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On a Monday morning I drove to work as is my habit, my mind preoccupied with a litany of tasks I hoped to accomplish. In addition to eight hours on the job, I needed to pick up a couple prescriptions for an infection I’m battling, get to yoga to create a little breathing space and decide what color my painter will be painting my kitchen cabinets. Plus make room to practice my Spanish. Underneath the surface, I whispered prayers for close family and friends struggling with illness and grief, those undergoing surgery and others wrestling with financial and spiritual drought. When I pulled into my parking spot, my mind still flitting from thought to thought, a flowering branch caught my attention. Its peachy blossoms, the only blooms noticeable in my row of stalls, encouraged me with its new growth. A simple reminder—in the midst of shadows, hardships and yes, my friends, Monday mornings—that infused my spirit with restored hope.

What is something that renews your hope?

Hang in there: finding solace amidst the fallout

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It’s okay if you fall down and lose your spark.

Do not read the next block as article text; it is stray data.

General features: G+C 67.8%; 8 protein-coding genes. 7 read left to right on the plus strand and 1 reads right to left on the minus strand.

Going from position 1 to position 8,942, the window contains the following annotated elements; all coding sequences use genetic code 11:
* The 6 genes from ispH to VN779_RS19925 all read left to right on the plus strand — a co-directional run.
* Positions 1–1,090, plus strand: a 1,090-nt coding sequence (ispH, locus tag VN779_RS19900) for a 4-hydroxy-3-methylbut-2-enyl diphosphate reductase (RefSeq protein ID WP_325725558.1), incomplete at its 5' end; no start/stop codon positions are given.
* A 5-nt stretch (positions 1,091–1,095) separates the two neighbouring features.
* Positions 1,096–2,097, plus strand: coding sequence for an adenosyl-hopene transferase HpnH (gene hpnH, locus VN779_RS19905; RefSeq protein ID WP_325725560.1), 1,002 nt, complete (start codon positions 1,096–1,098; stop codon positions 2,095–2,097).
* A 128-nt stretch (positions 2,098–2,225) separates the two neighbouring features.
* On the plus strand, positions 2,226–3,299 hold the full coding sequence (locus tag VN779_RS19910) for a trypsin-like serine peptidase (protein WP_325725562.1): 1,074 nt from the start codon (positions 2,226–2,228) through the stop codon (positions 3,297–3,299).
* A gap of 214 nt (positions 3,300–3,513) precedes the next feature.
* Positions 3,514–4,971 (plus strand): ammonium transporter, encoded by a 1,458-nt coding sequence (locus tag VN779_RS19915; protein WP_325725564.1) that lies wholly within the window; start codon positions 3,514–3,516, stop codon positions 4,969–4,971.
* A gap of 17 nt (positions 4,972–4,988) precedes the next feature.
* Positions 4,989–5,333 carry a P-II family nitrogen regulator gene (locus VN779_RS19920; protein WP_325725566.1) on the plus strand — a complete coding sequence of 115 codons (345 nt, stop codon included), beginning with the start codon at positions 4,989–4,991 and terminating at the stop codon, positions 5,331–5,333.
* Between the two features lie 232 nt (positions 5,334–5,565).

Just make sure that when you get back up,
you rise as the whole damn fire. ~ Colette Werden

The physiological responses that accompany love and heartache can be similar. For example, a new relationship often triggers the pulse to race, or butterflies to replace hunger pangs. Heartache, too, can cause the heartbeat to fluctuate, or a loss of appetite. I find myself seized by the latter illustration—tears swift to dampen my lashes, my belly hollow. During a recent trip, I picked up a silver kitty pendant that hangs onto the delicate chain by its front legs—a twofold reminder: that life is fragile, and to ‘hang in there.’ On the heels of my post, ‘Letting go…,’ I wear this talisman for solace, of sorts, amidst the fallout of a severed friendship. My spark(le) may have dimmed, but soon I will fan the flames and ignite my passion ablaze.

Where do you find solace within the heartache?

Photo source: sanctuaryspring.com.

Letting go doesn’t mean loving less